Conducting Research on a Sensitive Health Topic? Read This First!

A doodle with dog leg says, “…and by sharing your experience, you’ll be helping others with dog leg across the globe!” Another doodle with dog leg says, “Well, at first it was just a mild case of puppy toe…”

As you may have noticed, dear readers, we ❤ using research to inform our health materials. And due diligence (in this case, user research) is even more important when it comes to touchy topics. So this week, we’re talking about conducting research on topics that may be sensitive for your research participants.

We’ve shared tips on writing about sensitive health topics in the past. And it may sound like a no-brainer to start by getting input from people with first-hand experience of your fraught topic. But things can get tricky when you’re asking folks to talk about, say, their experience with PTSD or a terminal illness.

Here are some tips to make research on sensitive topics more comfortable for everyone involved:

  • Think carefully about your method. Make sure you think through the best way to approach research on difficult topics. For example, if an interview setup isn’t ideal, explore other qualitative data collection strategies like collaging or body mapping.
  • Connect the session to a larger purpose. Go above and beyond to show how grateful you are that participants are willing to share their stories with you — and emphasize that what they’re doing can help others who are going through something similar.
  • Lay out special ground rules. It’s always a good idea to set expectations for qualitative data collection, but you may need to adjust your approach for sensitive scenarios. For example, you might tell participants that it’s okay to use swear words to express themselves — and that it’s a safe space to show emotion.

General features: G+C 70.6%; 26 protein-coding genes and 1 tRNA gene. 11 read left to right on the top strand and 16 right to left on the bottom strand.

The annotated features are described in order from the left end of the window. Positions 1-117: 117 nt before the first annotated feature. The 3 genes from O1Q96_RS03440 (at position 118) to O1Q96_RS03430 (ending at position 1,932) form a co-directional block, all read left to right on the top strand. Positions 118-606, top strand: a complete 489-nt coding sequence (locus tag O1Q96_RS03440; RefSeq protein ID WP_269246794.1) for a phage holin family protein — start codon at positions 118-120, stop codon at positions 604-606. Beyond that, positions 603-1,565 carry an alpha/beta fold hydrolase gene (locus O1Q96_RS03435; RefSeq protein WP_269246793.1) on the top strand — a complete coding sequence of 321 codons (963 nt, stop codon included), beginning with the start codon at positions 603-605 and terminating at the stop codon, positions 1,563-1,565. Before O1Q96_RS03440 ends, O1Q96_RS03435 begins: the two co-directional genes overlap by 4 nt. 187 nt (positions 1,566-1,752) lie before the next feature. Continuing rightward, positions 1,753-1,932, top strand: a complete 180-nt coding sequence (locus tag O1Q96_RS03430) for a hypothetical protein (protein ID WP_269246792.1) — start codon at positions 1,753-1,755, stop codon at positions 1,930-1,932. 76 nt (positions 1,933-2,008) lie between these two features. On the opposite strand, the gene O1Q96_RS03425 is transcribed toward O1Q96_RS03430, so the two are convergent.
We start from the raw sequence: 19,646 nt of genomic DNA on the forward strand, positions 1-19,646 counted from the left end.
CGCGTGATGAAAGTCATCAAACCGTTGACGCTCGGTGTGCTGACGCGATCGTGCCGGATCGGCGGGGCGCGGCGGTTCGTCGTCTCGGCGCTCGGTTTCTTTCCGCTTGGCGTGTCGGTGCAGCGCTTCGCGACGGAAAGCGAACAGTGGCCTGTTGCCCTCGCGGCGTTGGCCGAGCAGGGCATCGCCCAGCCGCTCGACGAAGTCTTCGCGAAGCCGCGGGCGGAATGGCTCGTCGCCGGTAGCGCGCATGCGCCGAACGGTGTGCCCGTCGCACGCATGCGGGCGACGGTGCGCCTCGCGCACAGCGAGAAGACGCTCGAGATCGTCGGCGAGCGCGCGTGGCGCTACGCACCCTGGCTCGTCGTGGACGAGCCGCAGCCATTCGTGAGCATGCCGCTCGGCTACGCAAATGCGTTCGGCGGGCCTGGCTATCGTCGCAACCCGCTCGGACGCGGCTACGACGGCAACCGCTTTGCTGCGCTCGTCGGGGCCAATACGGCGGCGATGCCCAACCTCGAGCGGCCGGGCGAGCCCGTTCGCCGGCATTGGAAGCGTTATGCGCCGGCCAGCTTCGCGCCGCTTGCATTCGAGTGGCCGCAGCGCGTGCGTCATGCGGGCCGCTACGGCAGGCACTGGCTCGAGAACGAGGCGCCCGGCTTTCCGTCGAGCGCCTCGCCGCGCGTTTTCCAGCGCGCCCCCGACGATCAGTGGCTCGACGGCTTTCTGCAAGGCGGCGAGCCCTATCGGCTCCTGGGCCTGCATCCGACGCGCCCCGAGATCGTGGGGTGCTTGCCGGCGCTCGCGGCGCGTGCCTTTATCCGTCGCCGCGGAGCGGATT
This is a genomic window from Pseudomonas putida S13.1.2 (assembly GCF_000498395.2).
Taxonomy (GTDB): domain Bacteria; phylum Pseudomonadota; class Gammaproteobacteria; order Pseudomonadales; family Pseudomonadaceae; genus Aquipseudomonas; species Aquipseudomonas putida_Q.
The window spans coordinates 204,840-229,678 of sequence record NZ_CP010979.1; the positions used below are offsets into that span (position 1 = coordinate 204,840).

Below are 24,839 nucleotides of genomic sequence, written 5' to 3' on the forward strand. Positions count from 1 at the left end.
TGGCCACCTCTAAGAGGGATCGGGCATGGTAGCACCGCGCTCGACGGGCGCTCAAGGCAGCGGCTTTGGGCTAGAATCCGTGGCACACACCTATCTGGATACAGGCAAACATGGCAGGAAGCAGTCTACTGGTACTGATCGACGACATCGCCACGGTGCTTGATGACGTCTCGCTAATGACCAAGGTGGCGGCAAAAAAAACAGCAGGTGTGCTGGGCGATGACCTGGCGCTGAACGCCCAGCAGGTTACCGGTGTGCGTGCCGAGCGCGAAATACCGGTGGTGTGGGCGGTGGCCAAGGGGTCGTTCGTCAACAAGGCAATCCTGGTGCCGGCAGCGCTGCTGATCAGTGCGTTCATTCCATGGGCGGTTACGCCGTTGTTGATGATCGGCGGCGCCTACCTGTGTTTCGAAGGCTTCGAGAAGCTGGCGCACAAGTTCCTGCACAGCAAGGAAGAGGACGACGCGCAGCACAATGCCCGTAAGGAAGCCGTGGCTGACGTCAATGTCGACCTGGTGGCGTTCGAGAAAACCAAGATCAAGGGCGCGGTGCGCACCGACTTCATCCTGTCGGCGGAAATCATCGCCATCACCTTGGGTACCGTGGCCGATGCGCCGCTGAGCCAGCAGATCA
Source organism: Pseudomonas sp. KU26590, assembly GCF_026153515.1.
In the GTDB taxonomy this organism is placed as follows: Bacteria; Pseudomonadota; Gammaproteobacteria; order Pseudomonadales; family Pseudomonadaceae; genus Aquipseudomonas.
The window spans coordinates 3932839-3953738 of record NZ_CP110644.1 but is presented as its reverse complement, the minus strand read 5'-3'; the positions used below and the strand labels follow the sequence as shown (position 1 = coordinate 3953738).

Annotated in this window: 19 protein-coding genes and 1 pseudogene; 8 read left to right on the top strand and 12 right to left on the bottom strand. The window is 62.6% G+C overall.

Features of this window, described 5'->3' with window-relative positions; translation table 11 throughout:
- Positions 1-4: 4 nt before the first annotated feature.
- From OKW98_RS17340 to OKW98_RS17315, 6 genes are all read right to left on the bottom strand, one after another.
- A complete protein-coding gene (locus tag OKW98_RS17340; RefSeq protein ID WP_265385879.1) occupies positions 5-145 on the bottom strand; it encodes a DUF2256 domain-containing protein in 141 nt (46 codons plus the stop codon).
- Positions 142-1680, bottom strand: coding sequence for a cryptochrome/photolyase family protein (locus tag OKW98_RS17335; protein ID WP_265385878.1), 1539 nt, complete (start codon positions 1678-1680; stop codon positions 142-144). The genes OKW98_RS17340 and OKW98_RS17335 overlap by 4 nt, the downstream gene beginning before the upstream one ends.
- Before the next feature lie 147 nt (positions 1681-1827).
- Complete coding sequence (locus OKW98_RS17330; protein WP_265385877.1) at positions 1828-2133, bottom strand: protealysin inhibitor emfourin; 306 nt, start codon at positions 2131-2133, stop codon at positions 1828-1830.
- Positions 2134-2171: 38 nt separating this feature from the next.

• Build rapport and connect. Earning participants’ trust is always important, especially when you’re asking people to share personal details. But when you’re running a session on a more intense health topic, spend even more time building a strong rapport when you can. For example, you could ask participants an extra warm-up question or 2 — and reciprocate by sharing relevant details from your own life.
  • Start off slow. Make sure there’s an intentional build when it comes to the intensity of your questions — avoid throwing heavy curve balls at participants right away. Save the tougher questions for later in the session when you’ve had more time to build that strong rapport.
  • Remember that you’re human, too. Be yourself — participants will open up to a person, not a list of questions. And while it’s important to stay composed, it’s also okay to express emotion if you’re moved. That’s, you know, what humans do.

The bottom line: Take extra steps to make participants feel comfortable when you’re doing research on sensitive health topics.

Copy and paste to share on social (and tag us!): Doing #HealthComm research on sensitive topics can be tricky. The team at CommunicateHealth has some tips to make it easier: #HealthLiteracy #HealthCommunication


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